• Hand massage acupressure points LI 4, P 6
  • Repeat on the other side.
  • If time allows hold feet, apply gentle compression.
  • Empathic Support Conversation

Lang EV et al; Adjunctive non-pharmacological analgesia for invasive medical procedures: a randomised trial. The Lancet Vol. 355 April 19 2000 pp 1486-1490.

study instruments
Study instruments
  • Self-reported health
  • Sociodemographics: age, gender, diagnosis, insurance status, income, language spoken, religious preference, country of origin, etc.
  • Expectations regarding massage and control for pain and anxiety
  • STAI (State Trait and Anxiety Inventory)
  • Likert 11 point pain scale
data collection
Data Collection:

Informed Consent and Baseline Questionnaire

Time 1: Preoperative

20 Min Intervention

Time 2: Preoperative

post first intervention

Pain scale and State Trait Anxiety Inventory (STAI)

Surgery: Port Insertion (45-60 min)

Pain scale and State Trait Anxiety Inventory (STAI)

Time 3: Postoperative

pre-second intervention

20 Min Intervention

Time 4: Postoperative

post-second intervention

Pain scale and State Trait Anxiety Inventory (STAI)

Time 5: One day later

Pain scale and State Trait Anxiety Inventory (STAI)

primary outcomes
Primary Outcomes
  • Feasibility Measures
    • Time to recruit 60 subjects
    • Retention
    • % racial/ethnic minorities
  • Pain (0-10) scale
  • Anxiety (STAI scale)
secondary outcomes
Secondary Outcomes
  • Pain Medication Use
  • Adverse Events
covariates measured
Covariates Measured
  • Sociodemographics
  • Expectations surrounding massage and empathic control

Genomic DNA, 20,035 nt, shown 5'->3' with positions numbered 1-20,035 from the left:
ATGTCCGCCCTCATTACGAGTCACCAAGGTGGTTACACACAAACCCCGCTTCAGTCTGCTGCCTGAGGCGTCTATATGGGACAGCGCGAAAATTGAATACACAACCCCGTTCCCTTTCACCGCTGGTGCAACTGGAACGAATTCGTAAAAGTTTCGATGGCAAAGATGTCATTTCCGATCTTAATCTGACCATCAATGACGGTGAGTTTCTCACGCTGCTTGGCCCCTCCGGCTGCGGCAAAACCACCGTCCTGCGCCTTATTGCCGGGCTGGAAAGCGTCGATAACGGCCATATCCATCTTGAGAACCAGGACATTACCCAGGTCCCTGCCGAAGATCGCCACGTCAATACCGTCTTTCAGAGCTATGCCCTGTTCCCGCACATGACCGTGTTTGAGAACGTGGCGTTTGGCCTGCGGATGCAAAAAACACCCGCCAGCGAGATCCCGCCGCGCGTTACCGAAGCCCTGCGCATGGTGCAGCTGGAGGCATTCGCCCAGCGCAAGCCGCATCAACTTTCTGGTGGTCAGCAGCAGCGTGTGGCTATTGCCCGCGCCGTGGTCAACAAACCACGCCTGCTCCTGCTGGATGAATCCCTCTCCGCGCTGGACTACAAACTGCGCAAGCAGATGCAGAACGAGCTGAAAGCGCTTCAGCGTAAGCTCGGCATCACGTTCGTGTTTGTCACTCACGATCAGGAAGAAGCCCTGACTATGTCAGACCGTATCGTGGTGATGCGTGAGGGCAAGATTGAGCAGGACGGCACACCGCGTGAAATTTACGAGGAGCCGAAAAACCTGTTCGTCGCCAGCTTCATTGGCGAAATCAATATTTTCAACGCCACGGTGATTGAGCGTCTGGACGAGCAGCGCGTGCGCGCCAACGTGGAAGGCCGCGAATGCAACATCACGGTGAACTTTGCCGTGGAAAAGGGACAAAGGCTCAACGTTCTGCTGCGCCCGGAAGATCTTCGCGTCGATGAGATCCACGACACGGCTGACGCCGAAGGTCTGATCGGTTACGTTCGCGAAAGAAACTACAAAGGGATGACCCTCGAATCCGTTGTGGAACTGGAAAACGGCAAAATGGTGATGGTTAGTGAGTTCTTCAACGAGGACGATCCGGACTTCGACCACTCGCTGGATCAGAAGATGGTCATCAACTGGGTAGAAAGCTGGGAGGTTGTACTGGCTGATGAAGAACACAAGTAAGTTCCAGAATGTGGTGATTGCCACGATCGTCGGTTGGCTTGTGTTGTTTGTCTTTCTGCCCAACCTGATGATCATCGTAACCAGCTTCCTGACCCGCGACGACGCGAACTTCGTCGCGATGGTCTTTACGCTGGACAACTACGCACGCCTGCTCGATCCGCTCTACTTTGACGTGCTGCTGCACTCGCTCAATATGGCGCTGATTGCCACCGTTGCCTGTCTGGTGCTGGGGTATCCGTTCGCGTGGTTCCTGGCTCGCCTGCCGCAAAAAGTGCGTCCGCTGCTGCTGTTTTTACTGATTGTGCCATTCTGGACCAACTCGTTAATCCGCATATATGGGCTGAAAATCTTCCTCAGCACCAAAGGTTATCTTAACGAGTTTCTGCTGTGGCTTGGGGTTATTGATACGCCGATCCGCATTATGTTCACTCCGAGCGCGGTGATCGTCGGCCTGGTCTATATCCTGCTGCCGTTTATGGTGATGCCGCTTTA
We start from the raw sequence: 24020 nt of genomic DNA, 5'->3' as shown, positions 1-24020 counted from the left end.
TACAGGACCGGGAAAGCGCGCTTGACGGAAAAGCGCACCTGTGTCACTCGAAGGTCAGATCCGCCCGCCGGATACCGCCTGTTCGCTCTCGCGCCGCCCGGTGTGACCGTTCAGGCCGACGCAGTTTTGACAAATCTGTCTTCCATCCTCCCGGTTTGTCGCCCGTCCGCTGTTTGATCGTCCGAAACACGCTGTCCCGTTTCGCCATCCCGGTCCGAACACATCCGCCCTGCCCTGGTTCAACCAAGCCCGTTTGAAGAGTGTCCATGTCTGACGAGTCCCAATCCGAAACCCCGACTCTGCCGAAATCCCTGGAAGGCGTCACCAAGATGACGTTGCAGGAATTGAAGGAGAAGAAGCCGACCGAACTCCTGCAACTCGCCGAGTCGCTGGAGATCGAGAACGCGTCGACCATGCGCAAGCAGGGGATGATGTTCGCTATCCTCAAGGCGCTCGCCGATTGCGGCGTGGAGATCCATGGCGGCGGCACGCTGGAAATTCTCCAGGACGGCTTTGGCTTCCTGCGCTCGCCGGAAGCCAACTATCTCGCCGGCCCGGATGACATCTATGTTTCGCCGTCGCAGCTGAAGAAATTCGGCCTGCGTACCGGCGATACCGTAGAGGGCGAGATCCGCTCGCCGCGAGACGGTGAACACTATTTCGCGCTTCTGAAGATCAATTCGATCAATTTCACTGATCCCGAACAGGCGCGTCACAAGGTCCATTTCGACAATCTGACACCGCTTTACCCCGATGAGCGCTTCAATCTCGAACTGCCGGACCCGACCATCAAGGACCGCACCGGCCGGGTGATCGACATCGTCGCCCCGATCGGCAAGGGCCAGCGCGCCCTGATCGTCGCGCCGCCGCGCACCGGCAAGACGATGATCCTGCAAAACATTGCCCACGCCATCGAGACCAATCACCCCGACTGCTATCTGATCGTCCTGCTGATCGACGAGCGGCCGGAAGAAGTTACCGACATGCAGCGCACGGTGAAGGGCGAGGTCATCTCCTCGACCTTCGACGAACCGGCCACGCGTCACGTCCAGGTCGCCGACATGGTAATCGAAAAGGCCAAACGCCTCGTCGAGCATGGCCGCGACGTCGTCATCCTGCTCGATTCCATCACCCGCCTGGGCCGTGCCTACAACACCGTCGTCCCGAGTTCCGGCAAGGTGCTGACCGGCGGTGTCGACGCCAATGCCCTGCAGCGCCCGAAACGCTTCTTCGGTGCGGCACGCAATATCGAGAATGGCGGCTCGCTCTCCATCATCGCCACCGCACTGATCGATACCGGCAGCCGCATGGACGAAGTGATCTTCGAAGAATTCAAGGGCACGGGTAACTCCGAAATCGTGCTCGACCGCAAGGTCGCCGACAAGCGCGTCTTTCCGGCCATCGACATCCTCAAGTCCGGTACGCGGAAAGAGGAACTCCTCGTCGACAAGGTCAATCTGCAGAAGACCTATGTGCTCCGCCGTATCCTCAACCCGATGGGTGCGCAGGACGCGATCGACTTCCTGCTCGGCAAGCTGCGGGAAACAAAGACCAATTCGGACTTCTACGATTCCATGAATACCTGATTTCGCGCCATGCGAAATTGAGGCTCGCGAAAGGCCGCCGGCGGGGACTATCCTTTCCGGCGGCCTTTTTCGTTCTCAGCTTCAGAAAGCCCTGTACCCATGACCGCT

participant flow chart

Assessed for eligibility


Excluded (n=18)

Did not meet inclusion criteria (n=13 )

Declined to participate (n=5 )



Massage Therapy

(n=26 )


(n=8 )

Participant Flow Chart

Sample for Analysis:

Baseline (n=34)

Pre-Surgery (n=30)

Post-Surgery 1 (n=33)

Post-Surgery 2 (n=27)

Post-Surgery 3 (n=15)

baseline characteristics
Baseline Characteristics:
  • 17 males, 16 females (N=33)
  • Mean age 54.75 (range 28-84)
baseline characteristics52
Baseline Characteristics:




baseline characteristics54
Baseline characteristics:


Hispanic identification

Language spoken

baseline characteristics55
Baseline characteristics

Experience with massage


Expectations of helpfulness of interventions

Rating of overall health

34 patients randomized

2 patients received postoperative intervention only

4 patients dropped out after first intervention

3 dropped out of intervention but participated in data collection

1 dropped out of both intervention and data collection

study outcomes
No adverse events

Interim analysis currently in progress

No major deviations

Feasibility: anticipate completion of recruitment to 60 patients within 5 months

Study Outcomes:
Change in staff:

Massage Therapist

Research Assistant

Maternity Leave of the principal investigator

IRB approval 

Higher percentage of non-English speaking patients than expected.

short form for IRB consent 

Scheduling and conduct issues

OR efficiency

Late arrivals

OR holding area – precious commodity

Staff/nursing buy-in

Massage Therapist availability, pay by block time

  • Control
  • Small sample size
  • Blinding
  • Use of self-report measures
future research
Future research
  • Adequately powered randomized controlled comparative effectiveness study of massage therapy versus usual care
    • Serum markers/mechanism of action
    • Additional stressors i.e. medicolegal
    • Longer-term study incorporating self-taught or caregiver massage and overall cancer care outcome
  • Extend to additional perioperative settings
    • Thyroid surgery
    • Outpatient procedures i.e. biopsies
thanks to our program project team
Thanks to our program project team:
  • Robert Saper MD MPH (Co-investigator)
  • Michele Bouchard, LMT, NCBTMB (Massage Therapist)
  • Lynne Mullen, LMT (Massage Therapist)
  • Rebecca L. Lawrence, MSW/MPH (Research Assistant)
  • Paula Gardiner MD (CIM researcher)
  • Gheorghe Doros PhD (biostatistician)